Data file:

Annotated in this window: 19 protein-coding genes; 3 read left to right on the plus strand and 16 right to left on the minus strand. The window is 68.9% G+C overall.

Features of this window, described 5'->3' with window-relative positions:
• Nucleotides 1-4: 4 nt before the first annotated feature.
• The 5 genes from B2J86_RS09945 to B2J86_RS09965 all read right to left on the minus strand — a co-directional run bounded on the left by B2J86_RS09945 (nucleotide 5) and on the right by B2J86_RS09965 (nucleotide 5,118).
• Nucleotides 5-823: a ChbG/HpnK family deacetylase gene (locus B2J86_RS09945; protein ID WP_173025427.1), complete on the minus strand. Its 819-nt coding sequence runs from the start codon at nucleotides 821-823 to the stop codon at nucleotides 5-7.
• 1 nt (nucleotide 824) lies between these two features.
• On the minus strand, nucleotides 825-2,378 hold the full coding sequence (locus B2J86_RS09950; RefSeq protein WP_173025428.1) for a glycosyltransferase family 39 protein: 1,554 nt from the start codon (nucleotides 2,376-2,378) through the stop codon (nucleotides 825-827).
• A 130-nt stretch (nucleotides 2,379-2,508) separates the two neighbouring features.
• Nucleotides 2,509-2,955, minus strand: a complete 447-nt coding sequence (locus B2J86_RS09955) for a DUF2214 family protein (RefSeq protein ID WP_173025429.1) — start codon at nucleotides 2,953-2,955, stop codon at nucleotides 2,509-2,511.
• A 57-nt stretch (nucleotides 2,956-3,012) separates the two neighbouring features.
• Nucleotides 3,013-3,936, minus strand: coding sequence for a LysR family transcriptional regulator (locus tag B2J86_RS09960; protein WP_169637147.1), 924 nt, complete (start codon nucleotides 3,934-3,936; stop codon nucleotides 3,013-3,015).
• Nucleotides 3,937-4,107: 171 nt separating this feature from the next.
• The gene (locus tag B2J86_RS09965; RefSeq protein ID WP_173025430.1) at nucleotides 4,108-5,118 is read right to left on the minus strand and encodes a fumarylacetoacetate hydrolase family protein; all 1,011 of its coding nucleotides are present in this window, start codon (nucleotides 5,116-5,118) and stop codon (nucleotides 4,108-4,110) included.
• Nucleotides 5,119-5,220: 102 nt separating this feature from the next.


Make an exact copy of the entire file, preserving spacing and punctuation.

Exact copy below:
Annotated in this window: 19 protein-coding genes; 3 read left to right on the plus strand and 16 right to left on the minus strand. The window is 68.9% G+C overall.

Features of this window, described 5'->3' with window-relative positions:
• Nucleotides 1-4: 4 nt before the first annotated feature.
• The 5 genes from B2J86_RS09945 to B2J86_RS09965 all read right to left on the minus strand — a co-directional run bounded on the left by B2J86_RS09945 (nucleotide 5) and on the right by B2J86_RS09965 (nucleotide 5,118).
• Nucleotides 5-823: a ChbG/HpnK family deacetylase gene (locus B2J86_RS09945; protein ID WP_173025427.1), complete on the minus strand. Its 819-nt coding sequence runs from the start codon at nucleotides 821-823 to the stop codon at nucleotides 5-7.
• 1 nt (nucleotide 824) lies between these two features.
• On the minus strand, nucleotides 825-2,378 hold the full coding sequence (locus B2J86_RS09950; RefSeq protein WP_173025428.1) for a glycosyltransferase family 39 protein: 1,554 nt from the start codon (nucleotides 2,376-2,378) through the stop codon (nucleotides 825-827).
• A 130-nt stretch (nucleotides 2,379-2,508) separates the two neighbouring features.
• Nucleotides 2,509-2,955, minus strand: a complete 447-nt coding sequence (locus B2J86_RS09955) for a DUF2214 family protein (RefSeq protein ID WP_173025429.1) — start codon at nucleotides 2,953-2,955, stop codon at nucleotides 2,509-2,511.
• A 57-nt stretch (nucleotides 2,956-3,012) separates the two neighbouring features.
• Nucleotides 3,013-3,936, minus strand: coding sequence for a LysR family transcriptional regulator (locus tag B2J86_RS09960; protein WP_169637147.1), 924 nt, complete (start codon nucleotides 3,934-3,936; stop codon nucleotides 3,013-3,015).
• Nucleotides 3,937-4,107: 171 nt separating this feature from the next.
• The gene (locus tag B2J86_RS09965; RefSeq protein ID WP_173025430.1) at nucleotides 4,108-5,118 is read right to left on the minus strand and encodes a fumarylacetoacetate hydrolase family protein; all 1,011 of its coding nucleotides are present in this window, start codon (nucleotides 5,116-5,118) and stop codon (nucleotides 4,108-4,110) included.
• Nucleotides 5,119-5,220: 102 nt separating this feature from the next.